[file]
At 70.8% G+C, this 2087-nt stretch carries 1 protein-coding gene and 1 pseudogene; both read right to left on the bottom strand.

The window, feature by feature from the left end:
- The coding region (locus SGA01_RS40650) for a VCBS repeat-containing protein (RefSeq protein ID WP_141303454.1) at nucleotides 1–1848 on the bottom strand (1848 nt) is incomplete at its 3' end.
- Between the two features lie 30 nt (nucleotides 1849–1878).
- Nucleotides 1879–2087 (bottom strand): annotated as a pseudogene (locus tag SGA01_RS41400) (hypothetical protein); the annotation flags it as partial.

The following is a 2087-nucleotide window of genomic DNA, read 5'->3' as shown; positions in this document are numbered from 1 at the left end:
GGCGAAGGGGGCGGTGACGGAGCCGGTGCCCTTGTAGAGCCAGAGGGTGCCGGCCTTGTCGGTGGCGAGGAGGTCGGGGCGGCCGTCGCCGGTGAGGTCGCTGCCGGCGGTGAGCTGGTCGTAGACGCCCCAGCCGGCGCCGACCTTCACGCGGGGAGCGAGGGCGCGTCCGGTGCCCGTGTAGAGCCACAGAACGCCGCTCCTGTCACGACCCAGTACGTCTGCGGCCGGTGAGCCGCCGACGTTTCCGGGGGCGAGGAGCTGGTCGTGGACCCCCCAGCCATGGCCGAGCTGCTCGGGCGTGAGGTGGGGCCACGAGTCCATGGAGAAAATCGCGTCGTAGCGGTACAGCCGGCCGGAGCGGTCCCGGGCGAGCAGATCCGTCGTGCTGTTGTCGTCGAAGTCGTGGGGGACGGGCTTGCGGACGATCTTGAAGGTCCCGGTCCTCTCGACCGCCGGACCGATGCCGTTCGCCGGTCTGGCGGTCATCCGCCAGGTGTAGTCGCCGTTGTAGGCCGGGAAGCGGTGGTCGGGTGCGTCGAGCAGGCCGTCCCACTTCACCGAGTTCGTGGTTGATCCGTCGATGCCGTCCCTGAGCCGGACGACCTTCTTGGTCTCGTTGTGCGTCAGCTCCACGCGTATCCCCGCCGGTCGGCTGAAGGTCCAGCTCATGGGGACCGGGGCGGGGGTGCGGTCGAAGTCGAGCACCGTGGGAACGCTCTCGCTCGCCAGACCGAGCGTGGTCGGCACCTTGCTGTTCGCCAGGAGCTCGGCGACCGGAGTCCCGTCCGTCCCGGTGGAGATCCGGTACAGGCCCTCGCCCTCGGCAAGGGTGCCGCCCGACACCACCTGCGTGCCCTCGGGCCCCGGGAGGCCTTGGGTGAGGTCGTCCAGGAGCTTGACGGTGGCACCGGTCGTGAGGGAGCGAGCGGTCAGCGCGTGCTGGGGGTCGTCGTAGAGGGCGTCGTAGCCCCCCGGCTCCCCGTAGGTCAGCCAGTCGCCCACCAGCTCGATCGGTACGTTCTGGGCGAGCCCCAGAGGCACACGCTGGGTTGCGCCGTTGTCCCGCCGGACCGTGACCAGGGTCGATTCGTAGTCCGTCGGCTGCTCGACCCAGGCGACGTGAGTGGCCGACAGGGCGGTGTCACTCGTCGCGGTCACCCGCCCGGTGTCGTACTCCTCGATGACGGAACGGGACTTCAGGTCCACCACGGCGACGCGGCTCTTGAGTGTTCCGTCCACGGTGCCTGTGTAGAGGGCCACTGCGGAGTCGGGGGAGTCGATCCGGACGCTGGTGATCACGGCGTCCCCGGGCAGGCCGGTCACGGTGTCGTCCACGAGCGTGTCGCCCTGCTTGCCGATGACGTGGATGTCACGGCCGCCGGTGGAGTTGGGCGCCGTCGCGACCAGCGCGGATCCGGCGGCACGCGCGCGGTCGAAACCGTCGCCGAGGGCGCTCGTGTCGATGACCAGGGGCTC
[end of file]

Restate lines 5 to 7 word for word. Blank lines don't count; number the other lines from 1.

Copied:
- Nucleotides 1879–2087 (bottom strand): annotated as a pseudogene (locus tag SGA01_RS41400) (hypothetical protein); the annotation flags it as partial.

The following is a 2087-nucleotide window of genomic DNA, read 5'->3' as shown; positions in this document are numbered from 1 at the left end:
GGCGAAGGGGGCGGTGACGGAGCCGGTGCCCTTGTAGAGCCAGAGGGTGCCGGCCTTGTCGGTGGCGAGGAGGTCGGGGCGGCCGTCGCCGGTGAGGTCGCTGCCGGCGGTGAGCTGGTCGTAGACGCCCCAGCCGGCGCCGACCTTCACGCGGGGAGCGAGGGCGCGTCCGGTGCCCGTGTAGAGCCACAGAACGCCGCTCCTGTCACGACCCAGTACGTCTGCGGCCGGTGAGCCGCCGACGTTTCCGGGGGCGAGGAGCTGGTCGTGGACCCCCCAGCCATGGCCGAGCTGCTCGGGCGTGAGGTGGGGCCACGAGTCCATGGAGAAAATCGCGTCGTAGCGGTACAGCCGGCCGGAGCGGTCCCGGGCGAGCAGATCCGTCGTGCTGTTGTCGTCGAAGTCGTGGGGGACGGGCTTGCGGACGATCTTGAAGGTCCCGGTCCTCTCGACCGCCGGACCGATGCCGTTCGCCGGTCTGGCGGTCATCCGCCAGGTGTAGTCGCCGTTGTAGGCCGGGAAGCGGTGGTCGGGTGCGTCGAGCAGGCCGTCCCACTTCACCGAGTTCGTGGTTGATCCGTCGATGCCGTCCCTGAGCCGGACGACCTTCTTGGTCTCGTTGTGCGTCAGCTCCACGCGTATCCCCGCCGGTCGGCTGAAGGTCCAGCTCATGGGGACCGGGGCGGGGGTGCGGTCGAAGTCGAGCACCGTGGGAACGCTCTCGCTCGCCAGACCGAGCGTGGTCGGCACCTTGCTGTTCGCCAGGAGCTCGGCGACCGGAGTCCCGTCCGTCCCGGTGGAGATCCGGTACAGGCCCTCGCCCTCGGCAAGGGTGCCGCCCGACACCACCTGCGTGCCCTCGGGCCCCGGGAGGCCTTGGGTGAGGTCGTCCAGGAGCTTGACGGTGGCACCGGTCGTGAGGGAGCGAGCGGTCAGCGCGTGCTGGGGGTCGTCGTAGAGGGCGTCGTAGCCCCCCGGCTCCCCGTAGGTCAGCCAGTCGCCCACCAGCTCGATCGGTACGTTCTGGGCGAGCCCCAGAGGCACACGCTGGGTTGCGCCGTTGTCCCGCCGGACCGTGACCAGGGTCGATTCGTAGTCCGTCGGCTGCTCGACCCAGGCGACGTGAGTGGCCGACAGGGCGGTGTCACTCGTCGCGGTCACCCGCCCGGTGTCGTACTCCTCGATGACGGAACGGGACTTCAGGTCCACCACGGCGACGCGGCTCTTGAGTGTTCCGTCCACGGTGCCTGTGTAGAGGGCCACTGCGGAGTCGGGGGAGTCGATCCGGACGCTGGTGATCACGGCGTCCCCGGGCAGGCCGGTCACGGTGTCGTCCACGAGCGTGTCGCCCTGCTTGCCGATGACGTGGATGTCACGGCCGCCGGTGGAGTTGGGCGCCGTCGCGACCAGCGCGGATCCGGCGGCACGCGCGCGGTCGAAACCGTCGCCGAGGGCGCTCGTGTCGATGACCAGGGGCTC